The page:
June 25, 2013

How to create a Social Startup

Bitspiration conference

At Bitspiration: An inspired gathering for European startups

Target audience: Entrepreneurs, startup teams, marketing professionals, social media strategists, businesses.

JD LasicaI‘m spending the week in Krakow, Poland, and gave a presentation yesterday as one of the featured speakers at Bitspiration, the second annual conference for entrepreneurs, startup teams and investors, chiefly from Eastern Europe. About 300 people have turned out to hear from a high-quality lineup of speakers from Europe and the United States, including four of us from Silicon Valley.

Here are the slides from the talk I gave on how to create a Social Startup, and why you want to do it: Continue reading

March 7, 2013

Launch Festival: ‘We live in the future now’

judges
The panel of judges/venture capitalists at the Launch Festival (Photo by JD Lasica).

Conference brims with innovative tech startups

Target audience: Entrepreneurs, startups, businesses, tech sector executives and employees, anyone interested in innovation.

JD LasicaAfter three days of the Launch Festival, where 5,000 attendees jammed into San Francisco’s sprawling Design Concourse, one can be forgiven for believing that, through some cosmic event involving gamma rays and worm holes, participants were given an exclusive glimpse of what’s just around the corner. (So this is what tomorrow looks like!)

There’s no longer any doubt: Launch and TechCrunch Disrupt are now unquestionably the top startup conferences on the planet. They used to be one event, under the banner TechCrunch 40 (which launched Mint) and TechCrunch 50 (which launched Yammer), before the co-founders went their separate ways. This week I overheard more than a few attendees say that Launch — which has a mega-personality in founder Jason Calacanis where TechCrunch Disrupt now lacks one — has become the most essential gathering of its kind. Continue reading

September 14, 2012

Up-close photos of TechCrunch Disrupt 2012

Mark Zuckerberg

JD LasicaIn the past two years, TechCrunch Disrupt San Francisco has become the single most important technology conference on the planet. And so it was this week, as entrepreneurs and startup founders and marketers came out in droves at the SF Design Concourse for three days of preening, schmoozing and, yes, showcasing of cutting-edge technologies, many of them social tools.

I received a press pass to this year’s event, which ran Monday to Wednesday, and created this Flickr photo set of 174 photos, including Mark Zuckerberg, actress Jessica Alba, Newark Mayor Cory Booker and dozens of innovators, venture capitalists and tech fangirls and fanboys (I’m certainly one). Continue reading

February 6, 2012

TaskRabbit: Crowdsourcing comes to your neighborhood

A mobile marketplace for getting stuff done from JD Lasica on Vimeo.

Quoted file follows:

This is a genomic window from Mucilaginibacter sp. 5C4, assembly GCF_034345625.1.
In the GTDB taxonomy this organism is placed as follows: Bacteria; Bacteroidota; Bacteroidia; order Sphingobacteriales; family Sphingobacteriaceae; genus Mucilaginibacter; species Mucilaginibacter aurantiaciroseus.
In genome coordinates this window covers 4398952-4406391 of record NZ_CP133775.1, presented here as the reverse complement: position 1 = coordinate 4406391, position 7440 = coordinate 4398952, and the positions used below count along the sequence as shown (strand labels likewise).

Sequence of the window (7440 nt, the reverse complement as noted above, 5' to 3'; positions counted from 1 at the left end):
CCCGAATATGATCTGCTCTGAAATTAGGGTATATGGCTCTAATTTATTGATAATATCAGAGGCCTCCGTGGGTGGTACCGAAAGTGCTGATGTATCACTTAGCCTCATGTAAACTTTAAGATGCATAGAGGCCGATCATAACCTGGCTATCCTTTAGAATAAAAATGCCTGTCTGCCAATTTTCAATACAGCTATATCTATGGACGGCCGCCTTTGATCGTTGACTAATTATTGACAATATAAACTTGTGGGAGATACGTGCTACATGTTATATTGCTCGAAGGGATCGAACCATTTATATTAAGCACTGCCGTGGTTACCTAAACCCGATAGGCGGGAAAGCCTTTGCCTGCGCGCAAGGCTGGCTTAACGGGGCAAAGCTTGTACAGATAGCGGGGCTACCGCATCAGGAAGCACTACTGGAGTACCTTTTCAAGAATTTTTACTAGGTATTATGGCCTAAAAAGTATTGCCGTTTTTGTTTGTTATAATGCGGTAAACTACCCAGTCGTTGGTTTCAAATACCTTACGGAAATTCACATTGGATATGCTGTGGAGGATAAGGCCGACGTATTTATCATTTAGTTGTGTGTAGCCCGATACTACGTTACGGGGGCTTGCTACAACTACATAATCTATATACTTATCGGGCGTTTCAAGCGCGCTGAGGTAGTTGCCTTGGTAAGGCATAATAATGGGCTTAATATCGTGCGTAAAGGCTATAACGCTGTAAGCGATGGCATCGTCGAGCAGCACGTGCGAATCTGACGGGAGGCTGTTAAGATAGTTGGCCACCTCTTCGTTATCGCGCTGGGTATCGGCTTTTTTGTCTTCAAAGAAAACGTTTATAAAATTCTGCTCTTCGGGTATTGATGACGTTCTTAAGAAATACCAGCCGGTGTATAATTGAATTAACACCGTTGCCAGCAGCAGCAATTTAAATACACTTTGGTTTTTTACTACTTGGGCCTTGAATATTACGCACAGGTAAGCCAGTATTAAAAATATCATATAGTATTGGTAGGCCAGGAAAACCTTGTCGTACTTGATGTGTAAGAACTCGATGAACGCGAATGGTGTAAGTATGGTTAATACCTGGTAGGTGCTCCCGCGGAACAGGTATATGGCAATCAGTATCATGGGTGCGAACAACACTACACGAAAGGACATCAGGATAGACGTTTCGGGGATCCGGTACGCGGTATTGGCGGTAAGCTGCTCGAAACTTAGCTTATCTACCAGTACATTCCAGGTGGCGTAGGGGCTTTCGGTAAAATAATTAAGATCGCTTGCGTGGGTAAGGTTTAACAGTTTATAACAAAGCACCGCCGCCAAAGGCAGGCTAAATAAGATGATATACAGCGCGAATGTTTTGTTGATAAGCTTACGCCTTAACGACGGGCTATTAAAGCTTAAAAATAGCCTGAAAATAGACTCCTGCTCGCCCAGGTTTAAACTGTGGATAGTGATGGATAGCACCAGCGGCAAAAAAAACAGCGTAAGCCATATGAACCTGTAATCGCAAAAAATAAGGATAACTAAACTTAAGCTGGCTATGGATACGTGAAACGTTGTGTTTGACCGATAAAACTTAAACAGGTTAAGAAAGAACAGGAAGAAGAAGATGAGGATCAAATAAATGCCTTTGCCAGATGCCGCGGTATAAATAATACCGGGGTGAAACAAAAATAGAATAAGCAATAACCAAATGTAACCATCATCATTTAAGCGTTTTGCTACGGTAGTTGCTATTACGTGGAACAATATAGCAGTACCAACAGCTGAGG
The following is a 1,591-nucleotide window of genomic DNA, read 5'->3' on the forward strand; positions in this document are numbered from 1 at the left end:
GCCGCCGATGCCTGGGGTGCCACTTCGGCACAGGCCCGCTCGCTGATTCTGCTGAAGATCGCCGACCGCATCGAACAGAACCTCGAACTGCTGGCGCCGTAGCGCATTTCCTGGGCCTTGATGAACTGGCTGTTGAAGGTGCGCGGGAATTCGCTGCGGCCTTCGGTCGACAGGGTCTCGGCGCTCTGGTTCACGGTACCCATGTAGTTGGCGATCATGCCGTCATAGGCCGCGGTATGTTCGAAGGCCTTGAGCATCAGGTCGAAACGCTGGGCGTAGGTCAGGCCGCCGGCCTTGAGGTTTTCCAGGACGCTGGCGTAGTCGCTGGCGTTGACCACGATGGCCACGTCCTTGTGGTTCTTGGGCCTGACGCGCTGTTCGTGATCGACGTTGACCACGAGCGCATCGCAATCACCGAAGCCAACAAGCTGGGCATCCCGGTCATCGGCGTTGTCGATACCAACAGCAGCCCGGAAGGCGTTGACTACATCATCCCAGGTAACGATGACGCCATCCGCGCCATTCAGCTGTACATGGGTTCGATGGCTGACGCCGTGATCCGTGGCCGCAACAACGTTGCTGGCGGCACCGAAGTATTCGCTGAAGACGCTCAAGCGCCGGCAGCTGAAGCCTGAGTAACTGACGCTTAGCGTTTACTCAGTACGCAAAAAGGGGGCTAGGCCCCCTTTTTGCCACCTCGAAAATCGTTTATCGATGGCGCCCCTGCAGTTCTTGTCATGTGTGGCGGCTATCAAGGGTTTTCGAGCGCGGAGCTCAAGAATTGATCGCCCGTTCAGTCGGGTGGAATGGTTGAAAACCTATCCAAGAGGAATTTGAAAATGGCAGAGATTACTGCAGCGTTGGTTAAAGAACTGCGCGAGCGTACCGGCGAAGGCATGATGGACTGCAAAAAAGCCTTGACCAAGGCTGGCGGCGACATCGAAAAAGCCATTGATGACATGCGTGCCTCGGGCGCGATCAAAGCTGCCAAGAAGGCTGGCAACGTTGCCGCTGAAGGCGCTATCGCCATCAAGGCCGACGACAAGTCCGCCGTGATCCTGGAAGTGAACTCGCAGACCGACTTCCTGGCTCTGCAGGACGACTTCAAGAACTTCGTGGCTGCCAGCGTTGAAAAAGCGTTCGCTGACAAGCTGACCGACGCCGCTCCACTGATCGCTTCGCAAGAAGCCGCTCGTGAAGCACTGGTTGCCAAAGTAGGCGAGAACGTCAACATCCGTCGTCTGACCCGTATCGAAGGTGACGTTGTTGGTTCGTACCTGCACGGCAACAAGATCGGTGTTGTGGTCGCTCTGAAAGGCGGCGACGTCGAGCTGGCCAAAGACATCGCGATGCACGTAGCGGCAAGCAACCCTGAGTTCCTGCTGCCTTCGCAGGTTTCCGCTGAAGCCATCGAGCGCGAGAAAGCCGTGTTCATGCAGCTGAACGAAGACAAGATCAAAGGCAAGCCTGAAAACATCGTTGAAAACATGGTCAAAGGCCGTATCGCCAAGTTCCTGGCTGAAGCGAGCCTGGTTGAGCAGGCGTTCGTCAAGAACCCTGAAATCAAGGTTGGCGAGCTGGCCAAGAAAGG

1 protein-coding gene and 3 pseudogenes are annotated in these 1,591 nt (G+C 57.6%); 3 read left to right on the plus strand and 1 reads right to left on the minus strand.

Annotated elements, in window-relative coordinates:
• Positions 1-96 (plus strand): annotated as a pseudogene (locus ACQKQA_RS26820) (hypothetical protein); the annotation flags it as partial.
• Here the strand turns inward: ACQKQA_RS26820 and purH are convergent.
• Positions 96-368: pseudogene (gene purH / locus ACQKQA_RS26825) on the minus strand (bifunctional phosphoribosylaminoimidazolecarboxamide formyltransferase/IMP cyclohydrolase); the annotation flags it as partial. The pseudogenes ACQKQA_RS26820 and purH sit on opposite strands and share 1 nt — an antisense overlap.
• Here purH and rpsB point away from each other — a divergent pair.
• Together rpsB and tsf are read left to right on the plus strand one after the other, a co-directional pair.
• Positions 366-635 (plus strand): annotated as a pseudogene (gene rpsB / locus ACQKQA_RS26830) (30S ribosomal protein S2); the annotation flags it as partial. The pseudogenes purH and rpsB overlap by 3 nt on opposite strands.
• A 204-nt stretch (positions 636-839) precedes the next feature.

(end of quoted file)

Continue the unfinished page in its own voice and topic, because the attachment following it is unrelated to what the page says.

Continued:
Start-up offers location-aware marketplace for getting stuff done

JD LasicaOne of my favorite new iPhone apps and online services is TaskRabbit, a platform that allows people to hire other people to complete tasks in their own towns or neighborhoods.

The concept is drop-dead simple but difficult to pull off. Founder Leah Busque says TaskRabbit lets folks “outsource small jobs and tasks to other people in their neighborhood” — say, if you need dry cleaning or groceries picked up, house cleaning or yard work done, Ikea furniture assembled or a wifi system set up in your home.

“We’ve seen some really funny ones,” Leah said, “like, ‘Help me write a love letter to my ex-girlfriend to help win her back.’ Or, ‘Help me prank my office mate by wrapping all of his desk items in cellophane.'”

Here’s my 8-minute interview with founder Leah Busque on Vimeo.

A simple way to connect customers with a local workforce

TaskRabbit works like this:

• Sign up on the site for free.

• Post a task — what do you need done and at what price? Use the app to voice-record a description and upload photos.

• The task goes out to participants (“TaskRabbits”) based on their location. They bid on your job, you confirm the best match, he or she goes to work, and TaskRabbit gets a small cut of the price.

Well over 2,000 people have signed up to perform tasks in Boston, the San Francisco Bay Area, New York, Los Angeles, Chicago, Portland, Seattle, San Antonio and Austin, with Atlanta, Dallas and Houston on the way. The company’s vetting process includes online applications, video interviews and a background check, which greatly weeds out the flakes (my term, not hers). Trust, safety and security are at the heart of the marketplace, Leah says.

Unlike online services like Angie’s List, TaskRabbit is not marketing the services of licensed electricians, plumbers and carpenters but instead is targeting regular folks — individuals in a community who can offer their free time, special skills and services.

TaskRabbit has 35 full-time staffers at its San Francisco headquarters with “city managers” across the United States, and it has $24.7 million in financial backing, TechCrunch reports.

In a phrase, TaskRabbit is about service networking rather than social networking. Check ’em out.

Related

Do you have a strategy for social bookmarking and crowdsourcing?

Book: ‘A Guide to Open Innovation and Crowdsourcing’